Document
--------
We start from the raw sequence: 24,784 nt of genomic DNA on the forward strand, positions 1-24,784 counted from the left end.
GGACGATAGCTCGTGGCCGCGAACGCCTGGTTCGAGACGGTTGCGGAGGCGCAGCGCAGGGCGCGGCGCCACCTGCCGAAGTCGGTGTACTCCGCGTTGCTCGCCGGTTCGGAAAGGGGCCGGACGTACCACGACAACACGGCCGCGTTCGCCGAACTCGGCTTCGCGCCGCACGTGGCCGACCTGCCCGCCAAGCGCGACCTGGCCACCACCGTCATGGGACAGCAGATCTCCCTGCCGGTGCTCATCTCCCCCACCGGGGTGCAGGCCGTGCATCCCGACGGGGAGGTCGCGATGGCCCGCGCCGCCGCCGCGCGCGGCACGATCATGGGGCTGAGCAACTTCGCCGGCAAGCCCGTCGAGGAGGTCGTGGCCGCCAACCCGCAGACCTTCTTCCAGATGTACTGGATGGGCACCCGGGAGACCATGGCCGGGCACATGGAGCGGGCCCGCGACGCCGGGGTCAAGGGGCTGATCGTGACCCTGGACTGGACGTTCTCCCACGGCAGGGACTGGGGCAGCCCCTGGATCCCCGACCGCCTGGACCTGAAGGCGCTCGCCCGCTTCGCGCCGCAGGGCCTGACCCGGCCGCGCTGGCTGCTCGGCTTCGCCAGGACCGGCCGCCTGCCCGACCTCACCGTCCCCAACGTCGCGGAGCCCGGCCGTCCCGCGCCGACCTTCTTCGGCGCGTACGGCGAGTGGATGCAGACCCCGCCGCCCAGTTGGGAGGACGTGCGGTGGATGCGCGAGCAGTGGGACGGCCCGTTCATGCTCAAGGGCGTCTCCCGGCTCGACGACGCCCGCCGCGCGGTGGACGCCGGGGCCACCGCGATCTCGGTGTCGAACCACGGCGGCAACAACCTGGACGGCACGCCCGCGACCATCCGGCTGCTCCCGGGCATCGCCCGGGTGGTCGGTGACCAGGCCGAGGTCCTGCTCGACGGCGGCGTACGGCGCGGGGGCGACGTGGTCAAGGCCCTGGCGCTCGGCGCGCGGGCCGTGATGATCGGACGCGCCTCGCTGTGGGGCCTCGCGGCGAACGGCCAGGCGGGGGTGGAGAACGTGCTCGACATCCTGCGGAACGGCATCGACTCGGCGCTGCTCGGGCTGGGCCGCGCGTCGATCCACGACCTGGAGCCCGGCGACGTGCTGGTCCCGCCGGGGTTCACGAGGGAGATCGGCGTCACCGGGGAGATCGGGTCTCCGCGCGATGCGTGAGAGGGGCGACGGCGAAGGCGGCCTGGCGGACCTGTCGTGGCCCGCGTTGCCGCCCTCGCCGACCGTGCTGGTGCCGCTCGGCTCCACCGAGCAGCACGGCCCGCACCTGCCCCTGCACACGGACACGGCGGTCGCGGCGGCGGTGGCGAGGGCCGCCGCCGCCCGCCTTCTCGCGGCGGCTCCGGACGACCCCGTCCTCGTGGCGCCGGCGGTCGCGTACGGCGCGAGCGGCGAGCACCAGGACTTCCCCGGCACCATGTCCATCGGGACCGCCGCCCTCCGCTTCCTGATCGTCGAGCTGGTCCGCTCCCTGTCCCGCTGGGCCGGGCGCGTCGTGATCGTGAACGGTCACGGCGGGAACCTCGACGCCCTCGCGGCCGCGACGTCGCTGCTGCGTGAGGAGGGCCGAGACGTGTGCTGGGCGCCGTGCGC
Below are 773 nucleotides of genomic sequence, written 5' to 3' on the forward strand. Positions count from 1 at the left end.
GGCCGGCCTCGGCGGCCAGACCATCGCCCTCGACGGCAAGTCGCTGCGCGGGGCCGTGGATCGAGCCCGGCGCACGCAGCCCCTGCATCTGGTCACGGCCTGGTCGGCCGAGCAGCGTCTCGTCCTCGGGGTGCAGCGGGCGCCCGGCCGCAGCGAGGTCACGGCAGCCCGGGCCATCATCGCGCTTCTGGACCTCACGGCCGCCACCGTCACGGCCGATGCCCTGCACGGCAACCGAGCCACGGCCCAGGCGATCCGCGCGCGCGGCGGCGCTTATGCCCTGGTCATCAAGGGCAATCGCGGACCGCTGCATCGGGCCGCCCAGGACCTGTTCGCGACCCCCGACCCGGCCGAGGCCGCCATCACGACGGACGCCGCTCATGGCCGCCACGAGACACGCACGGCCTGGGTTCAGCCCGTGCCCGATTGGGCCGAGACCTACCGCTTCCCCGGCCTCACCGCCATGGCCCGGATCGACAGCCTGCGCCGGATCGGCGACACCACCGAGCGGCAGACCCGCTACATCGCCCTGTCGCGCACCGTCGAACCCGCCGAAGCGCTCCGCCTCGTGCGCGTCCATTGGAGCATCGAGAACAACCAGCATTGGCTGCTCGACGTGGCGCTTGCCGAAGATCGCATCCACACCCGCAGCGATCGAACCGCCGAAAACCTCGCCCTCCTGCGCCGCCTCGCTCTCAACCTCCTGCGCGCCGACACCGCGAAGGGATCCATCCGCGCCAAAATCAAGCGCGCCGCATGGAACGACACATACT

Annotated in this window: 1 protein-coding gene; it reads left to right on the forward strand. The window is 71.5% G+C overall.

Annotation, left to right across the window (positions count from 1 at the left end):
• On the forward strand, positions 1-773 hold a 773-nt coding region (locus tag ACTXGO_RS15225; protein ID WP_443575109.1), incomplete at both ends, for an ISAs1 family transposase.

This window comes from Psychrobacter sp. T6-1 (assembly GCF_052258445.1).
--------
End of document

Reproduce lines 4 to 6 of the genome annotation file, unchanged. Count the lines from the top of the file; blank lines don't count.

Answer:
GGCCGGCCTCGGCGGCCAGACCATCGCCCTCGACGGCAAGTCGCTGCGCGGGGCCGTGGATCGAGCCCGGCGCACGCAGCCCCTGCATCTGGTCACGGCCTGGTCGGCCGAGCAGCGTCTCGTCCTCGGGGTGCAGCGGGCGCCCGGCCGCAGCGAGGTCACGGCAGCCCGGGCCATCATCGCGCTTCTGGACCTCACGGCCGCCACCGTCACGGCCGATGCCCTGCACGGCAACCGAGCCACGGCCCAGGCGATCCGCGCGCGCGGCGGCGCTTATGCCCTGGTCATCAAGGGCAATCGCGGACCGCTGCATCGGGCCGCCCAGGACCTGTTCGCGACCCCCGACCCGGCCGAGGCCGCCATCACGACGGACGCCGCTCATGGCCGCCACGAGACACGCACGGCCTGGGTTCAGCCCGTGCCCGATTGGGCCGAGACCTACCGCTTCCCCGGCCTCACCGCCATGGCCCGGATCGACAGCCTGCGCCGGATCGGCGACACCACCGAGCGGCAGACCCGCTACATCGCCCTGTCGCGCACCGTCGAACCCGCCGAAGCGCTCCGCCTCGTGCGCGTCCATTGGAGCATCGAGAACAACCAGCATTGGCTGCTCGACGTGGCGCTTGCCGAAGATCGCATCCACACCCGCAGCGATCGAACCGCCGAAAACCTCGCCCTCCTGCGCCGCCTCGCTCTCAACCTCCTGCGCGCCGACACCGCGAAGGGATCCATCCGCGCCAAAATCAAGCGCGCCGCATGGAACGACACATACT

Annotated in this window: 1 protein-coding gene; it reads left to right on the forward strand. The window is 71.5% G+C overall.

Annotation, left to right across the window (positions count from 1 at the left end):